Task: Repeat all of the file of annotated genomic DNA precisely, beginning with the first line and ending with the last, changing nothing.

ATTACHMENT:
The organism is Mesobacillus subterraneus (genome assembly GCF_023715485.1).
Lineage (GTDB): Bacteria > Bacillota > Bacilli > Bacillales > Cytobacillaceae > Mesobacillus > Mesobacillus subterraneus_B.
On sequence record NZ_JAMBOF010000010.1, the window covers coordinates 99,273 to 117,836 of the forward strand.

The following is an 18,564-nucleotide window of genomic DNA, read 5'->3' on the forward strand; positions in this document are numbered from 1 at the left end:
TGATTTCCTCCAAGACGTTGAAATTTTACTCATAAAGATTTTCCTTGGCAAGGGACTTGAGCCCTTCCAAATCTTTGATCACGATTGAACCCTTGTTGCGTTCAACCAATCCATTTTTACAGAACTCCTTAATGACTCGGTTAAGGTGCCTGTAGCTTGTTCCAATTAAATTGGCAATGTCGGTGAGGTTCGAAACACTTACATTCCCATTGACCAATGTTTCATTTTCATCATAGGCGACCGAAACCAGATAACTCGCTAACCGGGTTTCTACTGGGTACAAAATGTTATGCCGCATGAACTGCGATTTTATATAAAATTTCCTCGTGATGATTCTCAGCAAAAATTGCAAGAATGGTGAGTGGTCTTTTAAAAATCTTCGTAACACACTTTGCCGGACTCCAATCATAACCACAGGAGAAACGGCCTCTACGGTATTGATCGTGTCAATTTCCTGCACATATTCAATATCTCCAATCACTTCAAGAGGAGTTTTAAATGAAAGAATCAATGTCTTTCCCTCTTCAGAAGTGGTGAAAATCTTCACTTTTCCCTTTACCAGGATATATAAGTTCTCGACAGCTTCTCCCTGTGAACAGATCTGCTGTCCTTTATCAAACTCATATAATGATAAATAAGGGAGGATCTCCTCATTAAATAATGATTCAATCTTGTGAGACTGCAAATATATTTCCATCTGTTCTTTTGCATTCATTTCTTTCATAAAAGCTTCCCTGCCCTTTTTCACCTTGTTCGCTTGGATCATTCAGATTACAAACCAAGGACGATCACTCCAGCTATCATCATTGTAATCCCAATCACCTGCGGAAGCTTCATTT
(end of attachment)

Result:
The organism is Mesobacillus subterraneus (genome assembly GCF_023715485.1).
Lineage (GTDB): Bacteria > Bacillota > Bacilli > Bacillales > Cytobacillaceae > Mesobacillus > Mesobacillus subterraneus_B.
On sequence record NZ_JAMBOF010000010.1, the window covers coordinates 99,273 to 117,836 of the forward strand.

The following is an 18,564-nucleotide window of genomic DNA, read 5'->3' on the forward strand; positions in this document are numbered from 1 at the left end:
TGATTTCCTCCAAGACGTTGAAATTTTACTCATAAAGATTTTCCTTGGCAAGGGACTTGAGCCCTTCCAAATCTTTGATCACGATTGAACCCTTGTTGCGTTCAACCAATCCATTTTTACAGAACTCCTTAATGACTCGGTTAAGGTGCCTGTAGCTTGTTCCAATTAAATTGGCAATGTCGGTGAGGTTCGAAACACTTACATTCCCATTGACCAATGTTTCATTTTCATCATAGGCGACCGAAACCAGATAACTCGCTAACCGGGTTTCTACTGGGTACAAAATGTTATGCCGCATGAACTGCGATTTTATATAAAATTTCCTCGTGATGATTCTCAGCAAAAATTGCAAGAATGGTGAGTGGTCTTTTAAAAATCTTCGTAACACACTTTGCCGGACTCCAATCATAACCACAGGAGAAACGGCCTCTACGGTATTGATCGTGTCAATTTCCTGCACATATTCAATATCTCCAATCACTTCAAGAGGAGTTTTAAATGAAAGAATCAATGTCTTTCCCTCTTCAGAAGTGGTGAAAATCTTCACTTTTCCCTTTACCAGGATATATAAGTTCTCGACAGCTTCTCCCTGTGAACAGATCTGCTGTCCTTTATCAAACTCATATAATGATAAATAAGGGAGGATCTCCTCATTAAATAATGATTCAATCTTGTGAGACTGCAAATATATTTCCATCTGTTCTTTTGCATTCATTTCTTTCATAAAAGCTTCCCTGCCCTTTTTCACCTTGTTCGCTTGGATCATTCAGATTACAAACCAAGGACGATCACTCCAGCTATCATCATTGTAATCCCAATCACCTGCGGAAGCTTCATTT